OUR ANCESTORS, OUR FUTURE
We are older than you might think. Pulitzer Center grantee Amy Maxmen reports from Ethiopia where a new generation of archeologists is pushing back the clock on the first use of tools by hundreds of thousands of years, based on fossil evidence found in the Great Rift Valley.
"Stone tools imply that our ancestors' minds were developing," says Amy, who is also gazing into the future, examining how humankind's cleverness with tools and technology could lead us to the same fate as our earliest ancestors.
"As I traveled through Ethiopia with scientists and local guides, dodging thick sheets of rain in Addis Abada, driving past Chinese manufacturing plants outside the city, and into the Afar, where I was parched, hot, and hungry, I realized just how fragile the scattered remains of our past are," writes Amy in this ground-breaking piece for Nautilus.
These ancient artifacts "are constantly under threat by development (as African countries mine and modernize), conflict (as political situations shift), and global warming (as floods and droughts increase in severity). Ironically, our exceptional tool-making skills now threaten to lead us toward eventual demise."
TROUBLE BENEATH THE SURFACE
Last week marked the second anniversary of the end of South Africa's six-week long Marikana miners' strike. More than 30 miners were massacred by police at the start of the strike and, as Pulitzer Center grantee Jack Shenker writes in Foreign Policy, the episode "brought South Africa's post-apartheid fault lines to the surface and shocked a nation."
South Africa's wealth lies beneath the surface, and for more than a century and half, the business of extracting this wealth has shaped the country's political and economic fortunes. Jack and photojournalist Jason Larkin have been taking a deep look at the lasting impact of the mining industry's exploitation of labor.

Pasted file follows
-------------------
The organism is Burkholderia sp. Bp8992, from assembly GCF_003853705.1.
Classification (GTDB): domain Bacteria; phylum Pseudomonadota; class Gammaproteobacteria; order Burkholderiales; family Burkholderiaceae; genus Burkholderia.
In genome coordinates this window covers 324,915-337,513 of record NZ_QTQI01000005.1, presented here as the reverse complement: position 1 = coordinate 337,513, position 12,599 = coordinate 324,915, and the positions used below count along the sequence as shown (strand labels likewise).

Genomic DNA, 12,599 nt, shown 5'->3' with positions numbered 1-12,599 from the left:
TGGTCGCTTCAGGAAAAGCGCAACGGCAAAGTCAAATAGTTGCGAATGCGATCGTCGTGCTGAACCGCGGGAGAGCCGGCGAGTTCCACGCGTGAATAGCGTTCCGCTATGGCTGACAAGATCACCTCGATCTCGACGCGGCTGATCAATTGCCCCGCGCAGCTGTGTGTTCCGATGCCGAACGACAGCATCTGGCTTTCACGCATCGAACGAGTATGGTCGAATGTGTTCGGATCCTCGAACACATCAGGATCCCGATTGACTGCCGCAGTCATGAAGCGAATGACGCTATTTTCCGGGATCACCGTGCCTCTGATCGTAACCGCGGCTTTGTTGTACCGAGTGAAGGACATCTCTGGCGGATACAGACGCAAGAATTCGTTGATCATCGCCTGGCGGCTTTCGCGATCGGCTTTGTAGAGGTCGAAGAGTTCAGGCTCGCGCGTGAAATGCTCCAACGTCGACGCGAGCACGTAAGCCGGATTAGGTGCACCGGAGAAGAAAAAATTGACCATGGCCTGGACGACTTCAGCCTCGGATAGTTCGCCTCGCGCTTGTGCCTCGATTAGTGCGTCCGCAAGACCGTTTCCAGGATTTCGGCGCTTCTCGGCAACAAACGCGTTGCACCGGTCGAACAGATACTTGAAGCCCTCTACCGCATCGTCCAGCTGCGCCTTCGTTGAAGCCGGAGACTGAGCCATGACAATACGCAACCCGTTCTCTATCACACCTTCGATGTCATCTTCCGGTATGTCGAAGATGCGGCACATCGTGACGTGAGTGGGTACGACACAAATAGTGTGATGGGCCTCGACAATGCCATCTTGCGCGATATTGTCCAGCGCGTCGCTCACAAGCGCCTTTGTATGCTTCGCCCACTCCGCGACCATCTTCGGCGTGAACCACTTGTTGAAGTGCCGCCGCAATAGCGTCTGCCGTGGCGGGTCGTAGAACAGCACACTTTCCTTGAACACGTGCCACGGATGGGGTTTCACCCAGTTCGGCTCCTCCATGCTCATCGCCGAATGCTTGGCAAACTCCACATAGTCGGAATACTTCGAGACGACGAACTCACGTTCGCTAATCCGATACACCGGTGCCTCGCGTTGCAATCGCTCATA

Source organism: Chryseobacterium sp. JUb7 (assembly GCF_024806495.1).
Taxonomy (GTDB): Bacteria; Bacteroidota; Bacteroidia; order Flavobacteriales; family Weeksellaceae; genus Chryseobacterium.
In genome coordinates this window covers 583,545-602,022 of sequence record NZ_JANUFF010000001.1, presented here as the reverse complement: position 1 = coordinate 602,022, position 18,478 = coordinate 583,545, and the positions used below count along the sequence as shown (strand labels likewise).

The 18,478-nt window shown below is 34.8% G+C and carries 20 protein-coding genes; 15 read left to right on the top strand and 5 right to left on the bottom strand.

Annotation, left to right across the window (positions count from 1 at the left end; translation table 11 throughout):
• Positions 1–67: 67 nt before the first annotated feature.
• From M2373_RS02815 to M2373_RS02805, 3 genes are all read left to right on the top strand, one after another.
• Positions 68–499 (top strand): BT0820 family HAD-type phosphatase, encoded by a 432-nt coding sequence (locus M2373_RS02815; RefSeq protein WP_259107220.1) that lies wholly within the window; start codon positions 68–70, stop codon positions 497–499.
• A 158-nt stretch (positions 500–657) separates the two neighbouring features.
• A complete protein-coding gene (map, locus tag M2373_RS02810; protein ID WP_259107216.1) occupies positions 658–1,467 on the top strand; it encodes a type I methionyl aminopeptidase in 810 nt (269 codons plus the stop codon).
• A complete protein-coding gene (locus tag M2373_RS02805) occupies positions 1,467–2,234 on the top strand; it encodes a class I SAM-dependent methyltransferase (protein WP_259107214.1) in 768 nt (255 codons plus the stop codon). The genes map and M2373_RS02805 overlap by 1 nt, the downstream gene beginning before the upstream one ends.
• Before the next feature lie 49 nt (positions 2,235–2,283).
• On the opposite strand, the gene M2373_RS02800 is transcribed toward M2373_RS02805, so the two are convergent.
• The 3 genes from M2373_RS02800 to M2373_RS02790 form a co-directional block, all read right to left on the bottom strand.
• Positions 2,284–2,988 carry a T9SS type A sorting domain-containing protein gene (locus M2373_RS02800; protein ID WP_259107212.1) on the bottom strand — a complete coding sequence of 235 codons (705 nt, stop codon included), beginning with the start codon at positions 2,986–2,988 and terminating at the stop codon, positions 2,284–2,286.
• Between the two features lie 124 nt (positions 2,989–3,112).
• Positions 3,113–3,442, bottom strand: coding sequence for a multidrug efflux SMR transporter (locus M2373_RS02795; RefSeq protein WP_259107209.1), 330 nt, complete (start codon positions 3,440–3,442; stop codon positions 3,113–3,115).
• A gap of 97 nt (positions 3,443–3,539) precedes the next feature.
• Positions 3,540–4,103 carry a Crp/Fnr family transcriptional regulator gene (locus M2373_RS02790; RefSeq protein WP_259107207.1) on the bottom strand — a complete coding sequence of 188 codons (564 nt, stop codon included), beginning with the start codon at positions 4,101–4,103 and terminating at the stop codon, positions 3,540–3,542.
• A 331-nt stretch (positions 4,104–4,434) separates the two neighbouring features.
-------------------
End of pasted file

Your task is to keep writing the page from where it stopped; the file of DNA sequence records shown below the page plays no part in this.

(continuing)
"Under apartheid, the African National Congress (ANC) declared that the wealth below South Africa's soil belonged to the people and vowed to eject white monopoly capital from the mines," Jack writes.
"Once in power though, the party's rhetoric shifted dramatically. Although many well-connected black South Africans have joined the boards of major mining corporations, the traditional structure of the industry has remained intact and become part of what some critics say is a "co-dependent comfort zone" of power and wealth in the new South Africa, melding together certain business, political, police, and trade union interests in support of a lucrative—for some—status quo."
MICHAEL SCOTT MOORE
All of us here at the Pulitzer Center were relieved and gratified to learn of the safe release last week of grantee Michael Scott Moore, who had been held hostage by kidnappers in Somalia for more than 32 months.
Michael was working on a story about piracy in Somalia when he was taken captive in January 2012 near the Galkacyo airport. The kidnappers are believed to have been his own security guards who then sold him to a pirate gang. Michael has written for Der Spiegel in Germany and several U.S. publications and is the author of Sweetness and Blood, a book about how surfing spread from Hawaii and California to the rest of the world. A native of Southern California, he now lives in Berlin and holds dual American and German citizenship.
Michael's mother Marlis Saunders tells us Michael is in good condition and delighted to be on his way back home.
We wish him and his family and friends a speedy recovery from this long ordeal. We also thank all of those who labored long and hard and quietly to secure his release.
Until next week,